Bilsthorpe Colliery Memorial Statue
Bilsthorpe Colliery Memorial Statue in memory of those who worked at the Bilsthorpe stood at the entrance to the colliery. It was moved after the pit closed in 1997 to inside the gates at the UDM Offices at Berry Hill, Mansfield. In late 2014 the statue was moved again and now stands imposingly at the entrance to the Bilsthorpe Heritage Museum to the rear of the Village Hall, Cross Street, Bilsthorpe.
Members of Bilsthorpe Heritage Society with the display and some of the Bilsthorpe Colliery exhibits at Millgate Museum, Newark, are, left to right, Mr Bob Bradley, of Mansfield Woodhouse, Mr Eric Purdy, of Bilsthorpe,
Mr Morris Goodman, of Rainworth, and (seated) his brother, Mr Trevor Goodman of Bilsthorpe
Mining Memorabilia On Display
An Exhibition Of Mining Memorabilia Was On Show
Bilsthorpe Heritage Society took its roadshow to Millgate Museum, Newark in 2010, where it was on display for seven weeks. It was well attended by visitors.
The exhibition featured many items related to Bilsthorpe Colliery, sunk in the 1920s and closed in 1997. The display included lamps, helmets, tools, models of mining equipment and many photographs of Bilsthorpe and otherNottinghamshire pits.
Fourteen workers, many of them poor Irish immigrants escaping famine, were killed in one incident in 1927 whilst sinking the mine.
They were buried in a communal grave in St Margaret's churchyard and the Society organised a Memorial for the men and traced relatives, some from the USA, who attended a service of remembrance in the village.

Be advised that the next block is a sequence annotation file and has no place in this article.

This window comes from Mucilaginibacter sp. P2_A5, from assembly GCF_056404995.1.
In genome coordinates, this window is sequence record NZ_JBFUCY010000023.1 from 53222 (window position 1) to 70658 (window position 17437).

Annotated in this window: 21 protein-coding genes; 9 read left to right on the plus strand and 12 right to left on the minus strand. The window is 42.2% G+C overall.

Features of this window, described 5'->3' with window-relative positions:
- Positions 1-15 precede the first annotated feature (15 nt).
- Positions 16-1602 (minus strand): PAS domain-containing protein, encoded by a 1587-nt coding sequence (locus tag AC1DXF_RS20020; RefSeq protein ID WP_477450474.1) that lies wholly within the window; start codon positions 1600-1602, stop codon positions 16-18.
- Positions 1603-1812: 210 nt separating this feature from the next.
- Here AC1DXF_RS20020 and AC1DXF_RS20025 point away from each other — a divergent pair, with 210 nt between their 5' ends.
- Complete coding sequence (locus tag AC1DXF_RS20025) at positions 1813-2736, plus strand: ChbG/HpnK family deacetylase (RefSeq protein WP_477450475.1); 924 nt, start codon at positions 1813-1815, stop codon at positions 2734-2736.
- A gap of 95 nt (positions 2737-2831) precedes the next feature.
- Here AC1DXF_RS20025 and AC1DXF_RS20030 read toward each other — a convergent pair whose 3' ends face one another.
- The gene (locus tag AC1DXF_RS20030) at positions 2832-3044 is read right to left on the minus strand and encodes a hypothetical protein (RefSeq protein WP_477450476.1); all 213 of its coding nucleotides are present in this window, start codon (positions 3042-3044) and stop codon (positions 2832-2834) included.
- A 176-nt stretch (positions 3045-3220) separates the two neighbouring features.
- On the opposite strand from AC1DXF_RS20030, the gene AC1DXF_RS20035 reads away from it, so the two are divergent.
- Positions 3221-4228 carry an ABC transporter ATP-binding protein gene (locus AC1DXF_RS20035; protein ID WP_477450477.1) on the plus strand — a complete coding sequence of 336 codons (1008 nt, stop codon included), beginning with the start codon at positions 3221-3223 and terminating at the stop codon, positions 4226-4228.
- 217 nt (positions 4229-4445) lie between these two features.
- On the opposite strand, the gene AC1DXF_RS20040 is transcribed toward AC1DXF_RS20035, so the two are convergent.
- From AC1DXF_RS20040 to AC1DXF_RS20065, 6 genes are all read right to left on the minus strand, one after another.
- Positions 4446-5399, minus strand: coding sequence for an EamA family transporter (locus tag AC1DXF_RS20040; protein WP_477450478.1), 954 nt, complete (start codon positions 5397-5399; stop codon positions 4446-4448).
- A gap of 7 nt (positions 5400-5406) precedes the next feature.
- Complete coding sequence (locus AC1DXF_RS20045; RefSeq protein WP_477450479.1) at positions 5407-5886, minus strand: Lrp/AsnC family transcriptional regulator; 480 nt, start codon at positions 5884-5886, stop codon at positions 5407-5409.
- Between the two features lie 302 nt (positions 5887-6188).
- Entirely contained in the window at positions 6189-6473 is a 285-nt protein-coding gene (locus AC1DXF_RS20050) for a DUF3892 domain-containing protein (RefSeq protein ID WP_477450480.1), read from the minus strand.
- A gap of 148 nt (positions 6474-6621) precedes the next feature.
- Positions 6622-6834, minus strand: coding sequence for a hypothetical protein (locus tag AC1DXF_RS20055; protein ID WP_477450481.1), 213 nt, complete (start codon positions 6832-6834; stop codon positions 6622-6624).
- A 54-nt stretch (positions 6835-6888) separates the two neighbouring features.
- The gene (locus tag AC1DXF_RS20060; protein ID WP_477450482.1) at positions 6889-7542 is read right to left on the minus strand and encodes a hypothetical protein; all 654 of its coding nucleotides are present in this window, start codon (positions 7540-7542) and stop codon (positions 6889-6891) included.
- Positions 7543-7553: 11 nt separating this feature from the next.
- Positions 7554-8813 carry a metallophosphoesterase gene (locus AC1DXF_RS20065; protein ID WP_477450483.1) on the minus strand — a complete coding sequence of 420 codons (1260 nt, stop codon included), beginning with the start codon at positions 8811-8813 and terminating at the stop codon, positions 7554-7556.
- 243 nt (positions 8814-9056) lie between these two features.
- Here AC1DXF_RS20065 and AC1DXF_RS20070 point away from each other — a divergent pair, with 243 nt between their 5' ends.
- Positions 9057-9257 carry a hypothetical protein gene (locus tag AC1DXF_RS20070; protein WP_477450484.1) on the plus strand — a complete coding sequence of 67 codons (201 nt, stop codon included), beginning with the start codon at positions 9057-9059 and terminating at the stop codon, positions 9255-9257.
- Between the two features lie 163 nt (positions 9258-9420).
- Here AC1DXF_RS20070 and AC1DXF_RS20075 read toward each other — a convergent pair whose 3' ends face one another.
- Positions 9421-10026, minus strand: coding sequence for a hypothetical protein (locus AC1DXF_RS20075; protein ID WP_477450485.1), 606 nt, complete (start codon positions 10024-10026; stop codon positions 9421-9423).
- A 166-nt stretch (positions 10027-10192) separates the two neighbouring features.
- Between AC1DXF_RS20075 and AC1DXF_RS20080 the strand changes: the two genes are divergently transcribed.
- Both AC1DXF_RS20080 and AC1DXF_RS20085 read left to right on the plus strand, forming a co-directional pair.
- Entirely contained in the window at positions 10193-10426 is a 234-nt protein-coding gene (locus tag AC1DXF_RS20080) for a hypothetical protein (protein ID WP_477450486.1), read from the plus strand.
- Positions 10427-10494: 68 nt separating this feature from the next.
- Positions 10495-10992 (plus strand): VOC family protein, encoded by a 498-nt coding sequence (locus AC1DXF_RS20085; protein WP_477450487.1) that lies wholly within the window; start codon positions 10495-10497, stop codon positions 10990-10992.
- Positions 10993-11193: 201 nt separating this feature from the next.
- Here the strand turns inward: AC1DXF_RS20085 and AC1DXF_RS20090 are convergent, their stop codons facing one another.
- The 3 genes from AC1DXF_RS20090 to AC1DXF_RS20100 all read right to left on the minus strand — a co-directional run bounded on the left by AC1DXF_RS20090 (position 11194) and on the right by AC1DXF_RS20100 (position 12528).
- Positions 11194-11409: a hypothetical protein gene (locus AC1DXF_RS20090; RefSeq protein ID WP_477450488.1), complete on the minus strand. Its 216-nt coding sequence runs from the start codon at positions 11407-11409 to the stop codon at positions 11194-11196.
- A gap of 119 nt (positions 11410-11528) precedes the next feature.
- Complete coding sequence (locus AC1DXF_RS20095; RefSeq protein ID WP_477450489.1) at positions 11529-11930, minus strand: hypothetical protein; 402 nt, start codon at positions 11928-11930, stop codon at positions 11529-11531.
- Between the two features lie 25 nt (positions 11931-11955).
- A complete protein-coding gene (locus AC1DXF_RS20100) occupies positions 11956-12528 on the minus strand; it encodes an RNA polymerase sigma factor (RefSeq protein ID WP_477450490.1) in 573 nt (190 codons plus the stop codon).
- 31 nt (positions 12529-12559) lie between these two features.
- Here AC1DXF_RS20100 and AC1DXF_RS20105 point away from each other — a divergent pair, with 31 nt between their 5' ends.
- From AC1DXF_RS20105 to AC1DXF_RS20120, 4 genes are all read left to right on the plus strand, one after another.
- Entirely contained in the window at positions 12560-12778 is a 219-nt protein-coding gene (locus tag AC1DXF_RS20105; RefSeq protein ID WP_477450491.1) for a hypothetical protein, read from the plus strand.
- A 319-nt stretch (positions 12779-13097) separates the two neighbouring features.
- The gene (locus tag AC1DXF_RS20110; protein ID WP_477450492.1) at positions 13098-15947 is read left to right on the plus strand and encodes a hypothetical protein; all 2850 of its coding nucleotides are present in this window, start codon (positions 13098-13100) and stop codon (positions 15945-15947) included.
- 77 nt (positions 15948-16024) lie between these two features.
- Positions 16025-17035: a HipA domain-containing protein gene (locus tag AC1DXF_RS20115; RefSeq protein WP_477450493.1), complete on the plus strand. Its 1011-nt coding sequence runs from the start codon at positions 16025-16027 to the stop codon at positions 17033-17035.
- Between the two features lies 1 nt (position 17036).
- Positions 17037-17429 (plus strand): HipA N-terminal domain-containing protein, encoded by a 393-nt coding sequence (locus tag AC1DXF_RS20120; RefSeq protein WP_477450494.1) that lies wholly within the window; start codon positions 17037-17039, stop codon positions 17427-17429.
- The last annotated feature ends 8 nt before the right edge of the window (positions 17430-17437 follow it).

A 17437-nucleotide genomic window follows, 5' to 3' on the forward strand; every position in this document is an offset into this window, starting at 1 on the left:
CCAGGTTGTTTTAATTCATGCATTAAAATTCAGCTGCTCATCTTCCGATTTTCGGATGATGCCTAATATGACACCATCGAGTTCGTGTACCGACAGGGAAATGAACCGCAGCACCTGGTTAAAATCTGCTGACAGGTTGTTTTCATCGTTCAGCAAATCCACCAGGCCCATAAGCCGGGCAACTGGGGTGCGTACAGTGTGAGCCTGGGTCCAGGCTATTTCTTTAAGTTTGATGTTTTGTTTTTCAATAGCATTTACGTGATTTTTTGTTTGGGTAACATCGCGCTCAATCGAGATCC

Members of the Society visit schools where pupils are told about coal mining and are given the opportunity to have hands-on experience with mining articles. The Chairman of the Society Mr Trevor Goodman, of Bilsthorpe, says because there is less reliance on fossil fuels to heat homes these days, some children have never seen coal before.
Mr Goodman, a former Joiner and Shaftsman at the pit, said the village was very supportive of their efforts.
A Memorial lamp sculptured from stone, bearing all the names of the 77 killed at the Colliery was paid for by Nottinghamshire County Council and stands in a Memorial garden planted with trees and flowers, located at the junction of Church Street and Crompton Road, and is tended by members of the Society.
Bilsthorpe Colliery is the only pit nationally to have a woman surface worker listed among its fatalities.
The winning design of the Memorial was chosen from a selection of drawings submitted by pupils at the local school. Many children from the school attended the opening ceremony.
The Heritage Society opened its own Museum to the public in 2014 following several years of organising the many artefacts and hundreds of photographs plus a unique collection of letters from 1923 to 1997 and an alphabetical card record of most of the miners who worked at the Colliery. The Museum has a charitable status and is situated to the rear of the Village Hall on Cross Street in Bilsthorpe.
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Bilsthorpe Heritage Trail